Hawai‘i and Pacific region students present their research at virtual STEM conference

With the challenge of a global pandemic, the student conference originally scheduled to take place in Hilo was transitioned into a virtual, curated event. Student presentations are now available for viewing online.

By Susan Enright

Sheldon Rosa on the water with boat and waterfront homes in the background.
This is student Sheldon Rosa, who is studying marine science and Hawaiian studies at UH Hilo. Rosa’s virtual presentation at the 2020 Islands of Opportunity Alliance student conference was on his work developing an educational toolkit through the Ocean Acidification Program.

The University of Hawai‘i at Hilo hosted a virtual symposium this week for students from Hawai‘i and the Pacific region to present their scientific research and projects.

The symposium was hosted through the Islands of Opportunity Alliance (IOA), a federally funded network of higher education institutions from Hawai‘i and 10 other alliance partners located throughout the U.S.-affiliated Pacific with a mission to expand access to careers in science, technology, engineering and math (STEM) fields for underrepresented populations. UH Hilo serves as the administrative hub of the group, which includes 10 other partner institutions in American Sāmoa, Guam, Hawai‘i, Palau, the Federated States of Micronesia, the Marshall Islands, and the Northern Marianas Islands.

Each year, the group gathers to hold a student conference. But this year, with the global spread of COVID-19 having a profound impact on the alliance and peers, the conference was presented virtually.

UH community colleges located on Kaua‘i, O‘ahu, and Maui co-hosted the event through a federal program also meant to boost minority students in STEM, specifically to prepare them for transferring into four-year degree programs.

“Most if not all of our IOA institutions have been forced to migrate courses to online platforms and many of our program activities have been reduced if not suspended altogether until normal operations can resume,” writes Mārata Tamaira, program manager for IOA-LSAMP and convener of the conference. “These have indeed been uncertain and challenging times.”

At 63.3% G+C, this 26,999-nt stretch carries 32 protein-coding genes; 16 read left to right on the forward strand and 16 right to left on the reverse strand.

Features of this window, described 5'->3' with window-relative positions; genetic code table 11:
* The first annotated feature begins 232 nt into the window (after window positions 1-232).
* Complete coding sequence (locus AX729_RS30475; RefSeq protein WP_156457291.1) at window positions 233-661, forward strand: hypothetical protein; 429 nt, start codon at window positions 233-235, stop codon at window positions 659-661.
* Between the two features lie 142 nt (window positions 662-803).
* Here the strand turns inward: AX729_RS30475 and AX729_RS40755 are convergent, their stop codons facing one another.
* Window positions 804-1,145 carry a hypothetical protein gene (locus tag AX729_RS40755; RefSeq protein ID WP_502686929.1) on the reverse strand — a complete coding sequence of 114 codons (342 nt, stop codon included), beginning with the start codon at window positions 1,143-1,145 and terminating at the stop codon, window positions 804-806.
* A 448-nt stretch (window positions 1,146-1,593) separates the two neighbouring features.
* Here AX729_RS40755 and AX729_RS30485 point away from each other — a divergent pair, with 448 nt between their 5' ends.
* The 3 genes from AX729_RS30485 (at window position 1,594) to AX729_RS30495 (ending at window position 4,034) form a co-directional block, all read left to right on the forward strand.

She adds, “But challenges give rise to innovative solutions. Although the student conference was originally scheduled to take place in Hilo, Hawaiʻi, on August 6-7, 2020, in an effort to ensure the maximum safety of our participants and attendees, we have chosen not to meet face-to-face but to instead harness the benefits of technology to bring the conference to you in virtual, curated format.”

Collaboration and support

The conference was supported through a collaboration of the Islands of Opportunity Alliance plus partners located at Oʻahu, Kaua‘i, and Maui community college campuses.

Since its inception in 2006, the Islands of Opportunity Alliance has developed as a network of higher education institutions in the Pacific region within the Louis Stokes Alliances for Minority Participation (LSAMP) program. LSAMP was launched by the National Science Foundation in 1991 with a mission to assist universities and colleges in diversifying the nation’s STEM workforce by increasing the number of STEM baccalaureate and graduate degrees awarded to populations historically underrepresented in these disciplines: African Americans, Hispanic Americans, American Indians, Alaska Natives, Native Hawaiians, and Native Pacific Islanders. The program is particularly aimed at encouraging students from two-year programs to continue their education at four-year institutions.

Additionally, in 2017, UH received $1.4 million through the Bridge to the Baccalaureate Alliance: Strategic Transfer Alliance for Minority Participation (B2B-STAMP) program to help minority students studying STEM at UH’s seven community colleges to accelerate their transition to four year degree programs.

Keynote and presentations

Anthony Jay Sunga, associate professor at Guam Community College, was the keynote speaker. Notes Tamaira about Sunga, “His words of enthusiasm and encouragement to current and future STEM students illustrate his deep-rooted commitment as a mentor and guide to the next generation of Pacific scientists. We are honored to count him as a valued colleague and friend in our IOA-LSAMP family.”

She adds, “Our collective hope is that you will find this virtual joint collection of student research and intellectual engagement informative, thought-provoking and, above all, inspiring.”

View keynote and find links to student presentations on the 2020 Student Conference web page.


Story by Susan Enright, a public information specialist for the Office of the Chancellor and editor of UH Hilo Stories. She received her bachelor of arts in English and certificate in women’s studies from UH Hilo.

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